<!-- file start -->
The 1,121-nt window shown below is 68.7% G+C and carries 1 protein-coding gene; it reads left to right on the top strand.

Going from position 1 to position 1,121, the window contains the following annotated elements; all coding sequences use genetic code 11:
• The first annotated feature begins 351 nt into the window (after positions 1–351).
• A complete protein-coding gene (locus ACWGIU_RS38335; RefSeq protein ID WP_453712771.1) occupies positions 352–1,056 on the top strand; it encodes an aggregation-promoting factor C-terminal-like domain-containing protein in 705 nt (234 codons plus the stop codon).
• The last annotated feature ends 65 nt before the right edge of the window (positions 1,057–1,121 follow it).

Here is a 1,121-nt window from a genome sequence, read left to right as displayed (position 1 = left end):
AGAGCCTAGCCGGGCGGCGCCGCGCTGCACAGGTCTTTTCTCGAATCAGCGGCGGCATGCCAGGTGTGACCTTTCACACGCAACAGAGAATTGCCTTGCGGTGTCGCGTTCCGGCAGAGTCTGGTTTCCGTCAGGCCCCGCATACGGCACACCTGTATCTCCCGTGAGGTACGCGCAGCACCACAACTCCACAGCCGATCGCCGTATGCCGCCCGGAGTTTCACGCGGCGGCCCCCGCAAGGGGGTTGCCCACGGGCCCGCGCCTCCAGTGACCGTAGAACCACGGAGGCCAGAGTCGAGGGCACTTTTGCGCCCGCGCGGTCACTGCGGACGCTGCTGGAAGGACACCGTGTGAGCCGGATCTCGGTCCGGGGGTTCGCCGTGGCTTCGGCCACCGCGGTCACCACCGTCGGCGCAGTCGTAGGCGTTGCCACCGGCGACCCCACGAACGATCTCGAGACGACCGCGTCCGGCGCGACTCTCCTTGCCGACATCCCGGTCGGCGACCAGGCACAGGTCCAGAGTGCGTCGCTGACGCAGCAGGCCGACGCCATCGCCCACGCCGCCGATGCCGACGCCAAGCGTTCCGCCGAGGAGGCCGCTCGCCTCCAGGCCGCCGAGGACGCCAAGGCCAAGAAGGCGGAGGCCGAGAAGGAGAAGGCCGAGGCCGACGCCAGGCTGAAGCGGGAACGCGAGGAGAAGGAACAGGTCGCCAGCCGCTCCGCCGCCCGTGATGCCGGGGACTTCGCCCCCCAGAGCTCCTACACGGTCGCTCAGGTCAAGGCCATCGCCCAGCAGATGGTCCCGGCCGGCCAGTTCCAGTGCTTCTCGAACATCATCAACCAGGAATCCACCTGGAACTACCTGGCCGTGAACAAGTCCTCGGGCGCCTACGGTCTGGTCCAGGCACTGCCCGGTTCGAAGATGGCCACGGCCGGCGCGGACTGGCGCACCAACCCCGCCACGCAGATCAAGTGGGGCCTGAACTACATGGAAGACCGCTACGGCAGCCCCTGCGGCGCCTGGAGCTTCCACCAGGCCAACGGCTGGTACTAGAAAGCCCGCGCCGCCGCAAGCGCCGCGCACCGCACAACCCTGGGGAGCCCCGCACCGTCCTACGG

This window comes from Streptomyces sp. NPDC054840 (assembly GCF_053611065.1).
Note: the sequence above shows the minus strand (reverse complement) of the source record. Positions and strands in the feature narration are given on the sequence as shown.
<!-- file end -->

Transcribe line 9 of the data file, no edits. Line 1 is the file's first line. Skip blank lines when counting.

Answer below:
Note: the sequence above shows the minus strand (reverse complement) of the source record. Positions and strands in the feature narration are given on the sequence as shown.